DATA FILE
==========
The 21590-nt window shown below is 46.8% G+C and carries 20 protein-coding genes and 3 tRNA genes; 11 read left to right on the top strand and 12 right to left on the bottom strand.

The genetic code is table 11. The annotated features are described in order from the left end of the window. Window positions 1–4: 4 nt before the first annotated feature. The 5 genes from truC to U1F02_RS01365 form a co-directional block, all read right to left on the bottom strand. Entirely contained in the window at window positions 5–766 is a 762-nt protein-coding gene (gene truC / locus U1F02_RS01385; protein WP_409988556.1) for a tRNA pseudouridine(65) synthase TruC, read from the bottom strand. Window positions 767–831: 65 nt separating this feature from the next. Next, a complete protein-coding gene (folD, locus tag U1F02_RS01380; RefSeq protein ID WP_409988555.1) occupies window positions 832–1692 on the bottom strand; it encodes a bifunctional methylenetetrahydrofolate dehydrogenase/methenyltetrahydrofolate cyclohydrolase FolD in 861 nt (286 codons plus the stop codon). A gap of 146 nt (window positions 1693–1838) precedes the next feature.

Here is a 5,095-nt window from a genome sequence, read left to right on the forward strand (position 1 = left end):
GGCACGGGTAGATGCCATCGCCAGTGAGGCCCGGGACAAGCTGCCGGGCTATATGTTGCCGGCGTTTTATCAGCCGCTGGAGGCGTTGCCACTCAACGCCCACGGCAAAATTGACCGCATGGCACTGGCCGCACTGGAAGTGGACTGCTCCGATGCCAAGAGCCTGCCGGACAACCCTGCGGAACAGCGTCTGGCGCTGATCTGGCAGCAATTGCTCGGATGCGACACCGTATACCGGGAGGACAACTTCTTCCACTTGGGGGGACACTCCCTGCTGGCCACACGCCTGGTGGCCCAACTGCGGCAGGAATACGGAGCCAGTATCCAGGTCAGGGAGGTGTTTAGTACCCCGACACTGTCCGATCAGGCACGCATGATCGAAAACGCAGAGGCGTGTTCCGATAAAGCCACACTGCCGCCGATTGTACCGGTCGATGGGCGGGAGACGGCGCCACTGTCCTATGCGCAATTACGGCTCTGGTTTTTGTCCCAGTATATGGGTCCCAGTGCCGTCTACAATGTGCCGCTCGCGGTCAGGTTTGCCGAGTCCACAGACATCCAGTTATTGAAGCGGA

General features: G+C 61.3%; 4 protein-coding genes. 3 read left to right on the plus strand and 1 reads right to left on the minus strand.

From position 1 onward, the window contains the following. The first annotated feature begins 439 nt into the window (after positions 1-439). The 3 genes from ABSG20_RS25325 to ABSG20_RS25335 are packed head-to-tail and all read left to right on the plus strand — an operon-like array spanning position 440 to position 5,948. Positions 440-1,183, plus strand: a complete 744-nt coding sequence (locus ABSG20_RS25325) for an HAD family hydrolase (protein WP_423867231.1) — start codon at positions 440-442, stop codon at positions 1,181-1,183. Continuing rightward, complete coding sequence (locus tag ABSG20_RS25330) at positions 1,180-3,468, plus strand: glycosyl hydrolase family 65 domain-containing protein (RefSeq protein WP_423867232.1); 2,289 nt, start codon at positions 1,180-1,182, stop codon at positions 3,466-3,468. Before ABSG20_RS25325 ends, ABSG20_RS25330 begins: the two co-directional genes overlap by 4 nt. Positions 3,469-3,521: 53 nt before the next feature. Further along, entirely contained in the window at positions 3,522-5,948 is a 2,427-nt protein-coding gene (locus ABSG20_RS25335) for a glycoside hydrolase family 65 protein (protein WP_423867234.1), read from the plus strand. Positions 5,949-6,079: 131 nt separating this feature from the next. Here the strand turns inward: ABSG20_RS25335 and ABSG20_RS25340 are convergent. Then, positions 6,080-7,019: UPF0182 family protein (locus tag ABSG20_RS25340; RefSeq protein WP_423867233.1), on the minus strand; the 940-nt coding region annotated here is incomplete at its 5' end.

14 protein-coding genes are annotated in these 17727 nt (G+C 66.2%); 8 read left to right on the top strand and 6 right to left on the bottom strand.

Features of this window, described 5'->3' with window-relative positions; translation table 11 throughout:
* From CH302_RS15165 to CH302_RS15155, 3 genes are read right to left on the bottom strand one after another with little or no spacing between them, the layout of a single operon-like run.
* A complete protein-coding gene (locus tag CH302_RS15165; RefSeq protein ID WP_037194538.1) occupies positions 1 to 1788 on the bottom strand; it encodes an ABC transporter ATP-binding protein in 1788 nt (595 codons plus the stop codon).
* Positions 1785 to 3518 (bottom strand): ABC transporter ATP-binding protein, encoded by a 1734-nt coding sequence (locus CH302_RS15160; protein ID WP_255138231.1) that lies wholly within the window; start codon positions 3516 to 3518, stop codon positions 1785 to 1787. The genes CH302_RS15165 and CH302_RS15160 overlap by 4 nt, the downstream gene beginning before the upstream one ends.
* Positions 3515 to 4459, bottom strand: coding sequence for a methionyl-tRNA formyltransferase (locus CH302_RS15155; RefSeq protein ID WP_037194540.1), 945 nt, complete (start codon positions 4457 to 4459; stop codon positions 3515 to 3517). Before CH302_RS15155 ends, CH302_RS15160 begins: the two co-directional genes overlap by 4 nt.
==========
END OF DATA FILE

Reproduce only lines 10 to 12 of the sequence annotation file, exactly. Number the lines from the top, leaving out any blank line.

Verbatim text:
* A complete protein-coding gene (locus tag CH302_RS15165; RefSeq protein ID WP_037194538.1) occupies positions 1 to 1788 on the bottom strand; it encodes an ABC transporter ATP-binding protein in 1788 nt (595 codons plus the stop codon).
* Positions 1785 to 3518 (bottom strand): ABC transporter ATP-binding protein, encoded by a 1734-nt coding sequence (locus CH302_RS15160; protein ID WP_255138231.1) that lies wholly within the window; start codon positions 3516 to 3518, stop codon positions 1785 to 1787. The genes CH302_RS15165 and CH302_RS15160 overlap by 4 nt, the downstream gene beginning before the upstream one ends.
* Positions 3515 to 4459, bottom strand: coding sequence for a methionyl-tRNA formyltransferase (locus CH302_RS15155; RefSeq protein ID WP_037194540.1), 945 nt, complete (start codon positions 4457 to 4459; stop codon positions 3515 to 3517). Before CH302_RS15155 ends, CH302_RS15160 begins: the two co-directional genes overlap by 4 nt.